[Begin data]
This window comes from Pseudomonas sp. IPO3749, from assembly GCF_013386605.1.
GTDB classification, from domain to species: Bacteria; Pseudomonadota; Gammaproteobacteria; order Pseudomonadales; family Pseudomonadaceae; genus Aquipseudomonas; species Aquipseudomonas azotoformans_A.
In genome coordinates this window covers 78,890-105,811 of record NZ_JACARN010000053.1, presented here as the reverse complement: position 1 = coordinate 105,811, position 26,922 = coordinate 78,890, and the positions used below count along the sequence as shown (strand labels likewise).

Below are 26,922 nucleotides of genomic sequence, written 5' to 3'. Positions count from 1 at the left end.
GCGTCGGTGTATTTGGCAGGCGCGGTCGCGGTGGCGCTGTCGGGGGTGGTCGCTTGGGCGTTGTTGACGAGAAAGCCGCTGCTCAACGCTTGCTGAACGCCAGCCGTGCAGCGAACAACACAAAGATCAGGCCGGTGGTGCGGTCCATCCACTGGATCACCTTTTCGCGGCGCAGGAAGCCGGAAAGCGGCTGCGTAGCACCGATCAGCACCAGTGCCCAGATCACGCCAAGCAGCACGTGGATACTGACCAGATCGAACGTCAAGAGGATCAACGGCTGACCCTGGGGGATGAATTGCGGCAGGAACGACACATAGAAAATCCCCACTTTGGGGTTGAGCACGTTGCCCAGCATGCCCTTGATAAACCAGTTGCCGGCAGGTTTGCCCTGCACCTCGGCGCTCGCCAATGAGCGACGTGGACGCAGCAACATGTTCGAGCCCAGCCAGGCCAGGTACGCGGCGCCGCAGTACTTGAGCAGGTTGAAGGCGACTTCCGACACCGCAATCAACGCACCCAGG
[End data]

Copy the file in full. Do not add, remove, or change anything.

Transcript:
This window comes from Pseudomonas sp. IPO3749, from assembly GCF_013386605.1.
GTDB classification, from domain to species: Bacteria; Pseudomonadota; Gammaproteobacteria; order Pseudomonadales; family Pseudomonadaceae; genus Aquipseudomonas; species Aquipseudomonas azotoformans_A.
In genome coordinates this window covers 78,890-105,811 of record NZ_JACARN010000053.1, presented here as the reverse complement: position 1 = coordinate 105,811, position 26,922 = coordinate 78,890, and the positions used below count along the sequence as shown (strand labels likewise).

Below are 26,922 nucleotides of genomic sequence, written 5' to 3'. Positions count from 1 at the left end.
GCGTCGGTGTATTTGGCAGGCGCGGTCGCGGTGGCGCTGTCGGGGGTGGTCGCTTGGGCGTTGTTGACGAGAAAGCCGCTGCTCAACGCTTGCTGAACGCCAGCCGTGCAGCGAACAACACAAAGATCAGGCCGGTGGTGCGGTCCATCCACTGGATCACCTTTTCGCGGCGCAGGAAGCCGGAAAGCGGCTGCGTAGCACCGATCAGCACCAGTGCCCAGATCACGCCAAGCAGCACGTGGATACTGACCAGATCGAACGTCAAGAGGATCAACGGCTGACCCTGGGGGATGAATTGCGGCAGGAACGACACATAGAAAATCCCCACTTTGGGGTTGAGCACGTTGCCCAGCATGCCCTTGATAAACCAGTTGCCGGCAGGTTTGCCCTGCACCTCGGCGCTCGCCAATGAGCGACGTGGACGCAGCAACATGTTCGAGCCCAGCCAGGCCAGGTACGCGGCGCCGCAGTACTTGAGCAGGTTGAAGGCGACTTCCGACACCGCAATCAACGCACCCAGG